Tuesday, April 3, 2012

The 13th Tribe

The 13th Tribe
Thomas Nelson (April 3, 2012)
Robert Liparulo

Chapter 1

Eddie Rollins didn’t believe in ghosts or phantoms or the boogeyman, but at that moment he felt a chill run down his spine like a drop of cold water. Gun in hand, he inched through the darkness between two bulbs mounted above doors on the backside of MicroTech’s large, squat building. Thirty yards ahead, a keypad beside one of the metal-skinned doors had just beeped and lit up. Seeing no one standing before it, despite the brilliance of the halogen lamp directly overhead, he’d drawn his weapon.

Unusual things made him nervous: eight years on the force had taught him that shifting shadows in a dark alley or unlocked doors that should be locked meant trouble. He believed it was this suspicious nature that had kept him alive and earned him the security position at MicroTech when he went out looking for a job to supplement the pittance Baltimore paid its finest. In all the times he’d made this late-night circuit around the building’s perimeter, none of the keypads had ever beeped or lit up of its own accord. Then there were the noises: a faint whispering that could have been the wind, but his instincts told him wasn’t.

He considered radioing for backup or at least asking Larry, who sat in front of a bank of monitors, to put down his ever-present magazine and tell him if the cameras were picking up something Eddie’s eyes weren’t. But until he knew more he didn’t want to risk looking foolish or, worse, giving away his presence if someone was back here and hadn’t already seen him.

He swept his gaze across the large parking lot, half full with only the night shift’s cars. The few lights scattered around on high poles were dim and useless. Still, he thought he might spot something interesting—a dome light, a commercial vehicle—but nothing jumped out at him.

He smiled a little: nothing jumped out at him—not the best choice of words in this situation.

At the far back of the parking lot and circling around the sides of the building, a grassy berm rose to a tall chain-link fence topped with loops of concertina wire. Years ago, in an attempt to keep the employees from feeling like prison workers, the company had planted a row of trees midway up the berm. Pretty, but stupid from a security standpoint.

He scanned the trees, mostly defoliated this time of year. Something glinted in one of them, and he squinted at it. He could make out the fence through the branches and was thinking that’s what had caught his eye when the keypad beeped again. Six beeps, actually, and the door’s bolts disengaged with a metallic thunk. As the door swung open, Eddie crouched and hurried toward it, watching the lighted area draw closer over the sights of his revolver.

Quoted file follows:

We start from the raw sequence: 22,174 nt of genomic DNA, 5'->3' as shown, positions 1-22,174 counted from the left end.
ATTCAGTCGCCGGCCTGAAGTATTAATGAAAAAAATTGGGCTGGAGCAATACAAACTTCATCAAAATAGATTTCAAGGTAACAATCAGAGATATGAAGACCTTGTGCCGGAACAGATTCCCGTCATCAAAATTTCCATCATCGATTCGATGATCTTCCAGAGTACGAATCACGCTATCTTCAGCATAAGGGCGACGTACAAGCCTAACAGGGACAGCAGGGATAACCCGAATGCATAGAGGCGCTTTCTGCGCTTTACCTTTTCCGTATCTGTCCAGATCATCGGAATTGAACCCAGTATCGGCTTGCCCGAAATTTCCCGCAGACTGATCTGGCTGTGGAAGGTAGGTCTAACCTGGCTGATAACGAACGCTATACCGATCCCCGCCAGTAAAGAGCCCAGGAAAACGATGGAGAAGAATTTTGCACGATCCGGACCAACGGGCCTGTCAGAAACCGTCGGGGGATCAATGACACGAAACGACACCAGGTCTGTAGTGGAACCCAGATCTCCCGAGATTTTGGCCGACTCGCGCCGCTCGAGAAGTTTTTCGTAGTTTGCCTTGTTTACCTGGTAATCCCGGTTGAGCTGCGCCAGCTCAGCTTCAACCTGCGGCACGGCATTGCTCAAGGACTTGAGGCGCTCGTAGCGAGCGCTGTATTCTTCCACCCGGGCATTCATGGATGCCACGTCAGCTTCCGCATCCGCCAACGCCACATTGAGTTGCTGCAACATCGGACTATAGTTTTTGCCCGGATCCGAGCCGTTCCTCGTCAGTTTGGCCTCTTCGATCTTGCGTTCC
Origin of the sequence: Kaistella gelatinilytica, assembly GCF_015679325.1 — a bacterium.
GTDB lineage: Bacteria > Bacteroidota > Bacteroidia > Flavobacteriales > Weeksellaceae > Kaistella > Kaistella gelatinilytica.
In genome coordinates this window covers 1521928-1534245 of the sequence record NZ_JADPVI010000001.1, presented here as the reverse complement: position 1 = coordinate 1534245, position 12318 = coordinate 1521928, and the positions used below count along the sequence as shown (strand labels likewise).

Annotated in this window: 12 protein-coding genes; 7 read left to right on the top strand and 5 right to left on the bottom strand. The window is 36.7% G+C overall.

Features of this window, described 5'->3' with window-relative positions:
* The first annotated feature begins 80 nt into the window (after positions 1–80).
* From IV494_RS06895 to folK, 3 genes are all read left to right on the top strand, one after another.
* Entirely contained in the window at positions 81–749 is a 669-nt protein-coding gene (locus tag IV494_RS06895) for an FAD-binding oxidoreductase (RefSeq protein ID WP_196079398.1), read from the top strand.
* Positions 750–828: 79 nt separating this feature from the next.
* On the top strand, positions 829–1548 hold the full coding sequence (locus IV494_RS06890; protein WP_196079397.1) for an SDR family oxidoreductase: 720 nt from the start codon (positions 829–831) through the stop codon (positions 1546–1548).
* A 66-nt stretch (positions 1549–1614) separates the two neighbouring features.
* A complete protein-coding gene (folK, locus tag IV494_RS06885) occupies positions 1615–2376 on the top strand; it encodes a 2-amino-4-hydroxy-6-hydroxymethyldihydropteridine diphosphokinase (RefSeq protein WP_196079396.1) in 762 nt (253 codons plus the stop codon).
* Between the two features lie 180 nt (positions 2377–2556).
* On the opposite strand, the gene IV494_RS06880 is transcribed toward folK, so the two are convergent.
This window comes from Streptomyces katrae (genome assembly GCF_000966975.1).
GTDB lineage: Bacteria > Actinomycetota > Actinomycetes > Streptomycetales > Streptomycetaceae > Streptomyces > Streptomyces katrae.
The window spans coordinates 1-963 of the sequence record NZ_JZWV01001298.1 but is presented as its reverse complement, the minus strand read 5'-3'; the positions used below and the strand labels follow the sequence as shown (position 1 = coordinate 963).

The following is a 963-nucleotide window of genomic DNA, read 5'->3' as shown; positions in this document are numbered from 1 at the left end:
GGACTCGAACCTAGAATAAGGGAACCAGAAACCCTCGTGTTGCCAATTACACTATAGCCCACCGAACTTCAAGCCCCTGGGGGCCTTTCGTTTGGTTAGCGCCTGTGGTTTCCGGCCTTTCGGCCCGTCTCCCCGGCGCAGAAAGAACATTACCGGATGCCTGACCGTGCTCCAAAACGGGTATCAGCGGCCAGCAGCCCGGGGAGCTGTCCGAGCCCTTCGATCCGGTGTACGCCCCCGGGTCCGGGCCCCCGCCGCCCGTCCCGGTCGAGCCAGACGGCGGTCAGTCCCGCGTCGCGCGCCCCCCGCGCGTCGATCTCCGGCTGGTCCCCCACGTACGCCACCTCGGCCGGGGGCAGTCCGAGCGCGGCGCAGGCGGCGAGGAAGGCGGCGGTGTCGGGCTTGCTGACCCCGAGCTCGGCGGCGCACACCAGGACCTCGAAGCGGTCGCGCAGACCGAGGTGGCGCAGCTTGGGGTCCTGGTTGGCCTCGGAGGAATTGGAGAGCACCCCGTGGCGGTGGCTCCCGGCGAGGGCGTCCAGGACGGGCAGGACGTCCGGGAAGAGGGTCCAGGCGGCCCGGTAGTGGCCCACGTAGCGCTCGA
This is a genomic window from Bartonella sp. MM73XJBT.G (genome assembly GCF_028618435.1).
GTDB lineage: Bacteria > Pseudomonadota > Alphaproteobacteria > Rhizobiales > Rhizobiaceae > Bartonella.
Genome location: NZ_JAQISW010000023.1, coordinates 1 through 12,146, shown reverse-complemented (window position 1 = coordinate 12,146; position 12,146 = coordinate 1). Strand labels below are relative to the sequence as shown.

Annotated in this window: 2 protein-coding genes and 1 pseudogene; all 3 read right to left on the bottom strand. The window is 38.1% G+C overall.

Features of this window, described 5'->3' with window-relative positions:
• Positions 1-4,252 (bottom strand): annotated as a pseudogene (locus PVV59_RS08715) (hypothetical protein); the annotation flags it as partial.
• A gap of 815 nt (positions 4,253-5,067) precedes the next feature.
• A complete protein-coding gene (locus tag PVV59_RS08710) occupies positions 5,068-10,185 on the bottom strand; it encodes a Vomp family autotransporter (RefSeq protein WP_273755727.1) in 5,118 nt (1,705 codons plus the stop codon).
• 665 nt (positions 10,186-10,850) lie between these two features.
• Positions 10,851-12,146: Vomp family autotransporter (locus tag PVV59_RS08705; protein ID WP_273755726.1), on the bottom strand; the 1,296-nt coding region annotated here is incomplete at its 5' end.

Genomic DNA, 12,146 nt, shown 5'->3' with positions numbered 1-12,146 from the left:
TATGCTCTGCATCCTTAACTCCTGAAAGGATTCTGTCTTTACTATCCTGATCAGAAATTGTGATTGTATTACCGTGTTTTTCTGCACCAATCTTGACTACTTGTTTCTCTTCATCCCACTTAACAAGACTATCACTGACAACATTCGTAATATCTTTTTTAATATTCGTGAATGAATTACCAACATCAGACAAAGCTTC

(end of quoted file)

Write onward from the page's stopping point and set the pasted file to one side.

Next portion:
The light shimmered, a rippling current of air like heat waves coming off hot asphalt, then it was gone. The door was swinging closed now, and Eddie bolted for it.


It slammed shut.

He was almost to the door, recalling the code that would open it, shifting his gun into his left hand, when he tripped over something and crashed onto the concrete pad at the threshold. He rolled to see what he’d stumbled over and almost screamed—would have screamed, had his lungs not frozen solid.

A pair of eyes stared down at him. Just eyes, shaped by unseen lids, floating in the glow of the light. Where a head and body should have been . . . nothing. Beyond the eyes he could see the building’s white-painted bricks, a crack running up from the foundation. The eyes blinked and moved toward him.

The same fear that had paralyzed him a moment before now spurred him to action. He scrambled backward, pushing himself away from the approaching eyes. He leaned on one elbow, swung his gun up and fired, instinctively aiming eighteen inches below the eyes, a center-mass shot—if whatever this thing was had mass.

The eyes sailed back and disappeared. A gout of blood appeared in the air and gushed down and around the point of impact in a thin sheet, coating a chest and stomach Eddie could not see. He gazed in awe as the eyes reappeared, this time as narrow crescents. They—and the growing sheet of blood—descended slowly, as though the invisible being was sliding down the brick wall.

The door burst open, fluorescent light from an empty hallway exploding over him. But the hallway wasn’t empty: more eyes rushed out of it, bobbing up and down, coming toward him. And another object, floating, circling, as though dancing on the waves of light—a long blade: a knife or sword. It glimmered and sparked as it came at him. In the speed of it all, everything slowed down in the way wheels spin so fast they appear not to be moving at all. He swung the gun toward the eyes, the blade, and felt something strike his hand hard. He fired into the night sky.

A pair of eyes, angry slits with dark irises, stopped over him, and he felt a blow against his chin, knocking his head back. He felt the back of his skull collide against the pavement and an explosion of pain, making his vision go white. Then he felt no more.

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